Here are some sample distances to Shere from a number of nearby English towns and London:
Guildford to Shere – 6 miles
Dorking to Shere – 6 miles
Godalming to Shere – 10 miles
London to Shere – 32 miles (plus or minus a few miles depending on your point of departure)
Brighton to Shere – 43 miles
Oxford to Shere – 71 miles
N.B.: Shere is also only about 19 miles away from Gatwick Airport and 24 miles away from Heathrow Airport. This makes the village very easy to reach by car as soon as you arrive in Britain.
By Public Transport – bus line 32 connects the towns of Guildford, Dorking, and Redhill, stopping in Shere along the way. It takes about 23 mins to reach the village from Guildford. The distance from Dorking is covered in under 30 mins.
Alternatively, you can use bus line 25 from Guildford to Cranleigh.
N.B.: Shere doesn’t have a train station. The nearest to Shere railway stations are in Gomshall, Dorking, and Guildford. Trains run from London Waterloo and London Victoria and take from as little as 32 mins one way (for example, from London Waterloo to Guildford). Once there, you can take bus 32 or bus 25 as above.
A good tip is to buy your train tickets at least a few weeks in advance in order to get the best prices.
BEST TIME TO VISIT SHERE
The best time to visit Shere in the English county of Surrey is on a clear sky day. The season doesn’t really matter as long as it’s not raining and it’s not overly cold.
The village is lovely for a day trip in the English countryside. In any season, you can enjoy a spot of local sightseeing, before heading for a bracing walk in the woods and fields around to then return to Shere to tuck into a hearty pub lunch.
Shere is very pretty in spring and summer with wisterias and roses in bloom. In early autumn, the village is still very lush with greenery everywhere you look.
If you happen to be in Shere on a snowy winter day, then you can certainly count yourself luckier than Hollywood producers who had to bring artificial snow by the ton to make the village look plucked out of a Christmas wonderland for the famous romcom movie The Holiday.
BEST THINGS TO DO IN SHERE
Don’t expect a huge list of things to do in Shere. The village is tiny in size and if you are a quick sightseer you can walk all over it in an hour or even less.
Being here is not about speed, however. The village is a doorway to an England that nowadays mostly exists in films. So, take it easy, take it slow and enjoy getting to know Shere and the best it has to offer:
Cottage Spotting – if you love the look of whitewashed English cottages, in Shere you will find your own personal heaven. Wonderful half-timbered facades proliferate around the village. With names such as The Old Forge and The Old Prison House, every building here has a story to tell. The buildings around Shere date from the 15th to the 20th centuries with the largest concentration from the 16th and the 17th centuries. They present curious architectural details – from a large peephole made of bullseye glass to a wattle fence and even a gargoyle face. Right in the centre of the village, you will see an elegant blue structure – something between a large shed and a small chalet. While in the past it housed the local fire brigade, nowadays it operates as public toilets.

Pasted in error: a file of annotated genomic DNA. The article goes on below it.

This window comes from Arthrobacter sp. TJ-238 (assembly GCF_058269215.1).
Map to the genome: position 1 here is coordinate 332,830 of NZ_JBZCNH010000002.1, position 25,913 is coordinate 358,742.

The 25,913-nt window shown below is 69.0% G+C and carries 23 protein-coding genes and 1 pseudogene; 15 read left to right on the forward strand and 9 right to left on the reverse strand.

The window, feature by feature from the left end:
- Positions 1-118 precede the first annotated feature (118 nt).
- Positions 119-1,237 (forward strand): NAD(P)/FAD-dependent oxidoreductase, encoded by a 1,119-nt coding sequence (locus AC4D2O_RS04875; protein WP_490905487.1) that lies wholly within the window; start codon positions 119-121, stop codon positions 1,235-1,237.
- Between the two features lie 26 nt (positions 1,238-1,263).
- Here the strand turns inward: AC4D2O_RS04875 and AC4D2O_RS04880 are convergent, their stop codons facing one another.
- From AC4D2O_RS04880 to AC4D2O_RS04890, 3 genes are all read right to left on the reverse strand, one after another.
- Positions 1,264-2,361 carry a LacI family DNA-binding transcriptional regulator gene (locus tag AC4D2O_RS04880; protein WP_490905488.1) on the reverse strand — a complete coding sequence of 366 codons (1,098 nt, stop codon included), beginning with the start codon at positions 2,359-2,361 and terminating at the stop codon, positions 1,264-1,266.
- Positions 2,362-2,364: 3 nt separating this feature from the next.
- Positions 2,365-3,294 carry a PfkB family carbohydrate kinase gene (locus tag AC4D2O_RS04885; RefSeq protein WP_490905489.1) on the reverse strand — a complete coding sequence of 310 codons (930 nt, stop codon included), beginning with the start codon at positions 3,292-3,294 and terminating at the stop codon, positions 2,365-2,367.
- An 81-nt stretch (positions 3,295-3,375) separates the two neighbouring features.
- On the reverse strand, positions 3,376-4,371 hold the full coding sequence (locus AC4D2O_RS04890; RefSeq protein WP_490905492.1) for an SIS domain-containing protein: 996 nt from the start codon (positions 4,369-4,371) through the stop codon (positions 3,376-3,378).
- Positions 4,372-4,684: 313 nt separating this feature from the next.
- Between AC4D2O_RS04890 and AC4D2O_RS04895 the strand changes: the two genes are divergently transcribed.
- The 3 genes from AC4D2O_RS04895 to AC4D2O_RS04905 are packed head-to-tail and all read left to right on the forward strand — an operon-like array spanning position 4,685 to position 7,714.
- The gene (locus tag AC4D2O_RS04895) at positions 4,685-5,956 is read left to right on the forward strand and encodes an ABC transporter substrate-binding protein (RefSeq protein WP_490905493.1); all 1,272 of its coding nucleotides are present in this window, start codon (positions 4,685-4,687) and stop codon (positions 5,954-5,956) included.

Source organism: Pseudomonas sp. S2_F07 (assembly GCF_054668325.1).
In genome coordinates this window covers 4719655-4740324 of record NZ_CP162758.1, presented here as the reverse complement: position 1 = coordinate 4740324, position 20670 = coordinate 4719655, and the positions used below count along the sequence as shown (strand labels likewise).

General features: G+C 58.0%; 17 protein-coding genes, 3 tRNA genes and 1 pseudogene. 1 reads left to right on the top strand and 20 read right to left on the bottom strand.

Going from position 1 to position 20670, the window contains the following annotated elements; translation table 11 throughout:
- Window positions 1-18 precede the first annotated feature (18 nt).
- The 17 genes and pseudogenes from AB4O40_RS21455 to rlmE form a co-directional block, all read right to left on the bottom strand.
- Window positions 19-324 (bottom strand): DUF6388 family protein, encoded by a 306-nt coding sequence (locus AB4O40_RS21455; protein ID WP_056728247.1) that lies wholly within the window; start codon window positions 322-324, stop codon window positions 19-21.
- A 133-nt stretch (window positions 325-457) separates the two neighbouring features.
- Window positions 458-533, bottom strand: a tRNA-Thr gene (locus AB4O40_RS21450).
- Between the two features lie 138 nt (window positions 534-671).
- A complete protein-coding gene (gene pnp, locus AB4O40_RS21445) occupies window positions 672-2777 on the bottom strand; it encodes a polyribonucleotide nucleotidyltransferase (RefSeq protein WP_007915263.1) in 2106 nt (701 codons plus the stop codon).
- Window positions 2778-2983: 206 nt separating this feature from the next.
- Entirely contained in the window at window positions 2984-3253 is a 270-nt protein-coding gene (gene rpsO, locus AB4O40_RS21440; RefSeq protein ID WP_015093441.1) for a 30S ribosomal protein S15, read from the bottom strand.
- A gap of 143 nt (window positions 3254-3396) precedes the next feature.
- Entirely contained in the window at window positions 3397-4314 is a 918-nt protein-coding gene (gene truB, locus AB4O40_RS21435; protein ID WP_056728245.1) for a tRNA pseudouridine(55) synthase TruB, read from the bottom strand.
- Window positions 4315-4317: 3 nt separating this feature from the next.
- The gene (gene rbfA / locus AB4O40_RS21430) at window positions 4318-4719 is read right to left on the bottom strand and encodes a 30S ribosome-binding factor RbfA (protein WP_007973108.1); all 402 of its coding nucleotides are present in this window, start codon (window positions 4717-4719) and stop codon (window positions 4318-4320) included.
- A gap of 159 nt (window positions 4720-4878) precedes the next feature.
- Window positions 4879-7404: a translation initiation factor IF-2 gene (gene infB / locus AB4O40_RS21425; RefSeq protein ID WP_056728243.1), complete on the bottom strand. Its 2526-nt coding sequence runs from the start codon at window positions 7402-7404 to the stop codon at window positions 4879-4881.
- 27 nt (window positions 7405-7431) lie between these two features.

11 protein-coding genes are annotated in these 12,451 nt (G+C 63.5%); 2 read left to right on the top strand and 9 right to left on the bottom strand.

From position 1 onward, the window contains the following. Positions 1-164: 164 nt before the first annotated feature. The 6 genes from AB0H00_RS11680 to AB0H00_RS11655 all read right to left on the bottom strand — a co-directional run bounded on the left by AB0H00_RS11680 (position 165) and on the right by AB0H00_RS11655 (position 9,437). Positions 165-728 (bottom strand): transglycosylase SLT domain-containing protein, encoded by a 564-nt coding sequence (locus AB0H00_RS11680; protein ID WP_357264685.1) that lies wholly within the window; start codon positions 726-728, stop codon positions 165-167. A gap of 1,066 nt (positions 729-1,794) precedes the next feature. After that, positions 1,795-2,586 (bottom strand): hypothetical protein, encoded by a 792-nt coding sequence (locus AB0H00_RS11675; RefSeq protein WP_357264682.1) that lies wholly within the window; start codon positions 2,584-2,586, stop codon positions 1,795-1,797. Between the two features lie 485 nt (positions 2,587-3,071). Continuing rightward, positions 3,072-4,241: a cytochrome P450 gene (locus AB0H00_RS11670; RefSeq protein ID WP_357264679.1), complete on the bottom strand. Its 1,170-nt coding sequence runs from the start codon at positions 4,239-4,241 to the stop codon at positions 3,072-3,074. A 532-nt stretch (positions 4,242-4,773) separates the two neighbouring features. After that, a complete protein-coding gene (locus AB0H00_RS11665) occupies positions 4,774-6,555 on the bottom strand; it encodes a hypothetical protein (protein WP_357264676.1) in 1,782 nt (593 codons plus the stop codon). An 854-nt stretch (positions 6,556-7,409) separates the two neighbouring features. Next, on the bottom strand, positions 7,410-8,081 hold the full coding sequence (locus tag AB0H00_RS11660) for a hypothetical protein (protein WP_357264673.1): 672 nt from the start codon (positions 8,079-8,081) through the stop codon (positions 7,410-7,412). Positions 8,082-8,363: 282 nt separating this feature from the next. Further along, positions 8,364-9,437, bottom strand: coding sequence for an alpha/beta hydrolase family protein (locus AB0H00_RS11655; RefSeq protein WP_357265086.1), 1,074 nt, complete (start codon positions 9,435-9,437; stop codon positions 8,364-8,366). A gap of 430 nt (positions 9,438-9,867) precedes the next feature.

Visiting Film Locations – when in Shere, you will want to see the places where some of the most famous romcoms of our times were filmed. Here are the most prominent ones! The 12th-century Church of St. James can be seen in ‘Bridget Jones: The Edge of Reason’ as Bridget and Mark walk hand in hand across the snowy churchyard after her parents’ vow renewal. It all has a very fairytale feel to it. The White Horse pub is where Amanda and Graham exchanged smouldering glances in The Holiday. And there is a famous chase scene in The Wedding Date which features Shere’s cottages and blue former fire station/current public toilets.
N.B.: If you are desperate to see Iris’s cute cottage from The Holiday, sorry to break it to you but it doesn’t exist. The exterior was built especially for the filming process in a spot near Shere and then removed a few years afterwards. Apparently, the cottage was modelled on a real-life building called Honeysuckle Cottage in the village of Holmbury St Mary. If you really want to see it, it’s a 10-minute drive away from Shere.
Art Gallery Jaunt – there is a really lovely art gallery in Shere. Known as the Pop-Up Gallery, it is housed in the family home of the artist John Rich. His work expresses an inner sensitivity to those details that make ordinary life truly beautiful. A large garden is at the back of the gallery and you can pop out there to have a look at the pond and the grapes on the vineyard before continuing with your exploration of Rich’s body of work. A must!
Eating, Drinking, and Shopping – Shere has a cluster of quirky shops and delightful eateries. The Shere Pottage is one of those boutiques where you want to buy everything as gifts for friends but mostly for yourself – from interior decoration accessories to potted plants. The White Horse – the pub from ‘The Holiday’ – serves delicious Sunday roasts and excellent pub grub. The William Bray is an attractive gastropub just up the road. The Dabbling Duck is a deli cafe serving burgers, sandwiches, cakes, and proper afternoon teas. It has a nice garden with a large yurt in it and it also sells gins by the local Silent Pool Distillers. Tilly’s Tea Shop is huddled at the end of one of Shere’s prettiest streets. Pop in for light lunches, scones, and English tea.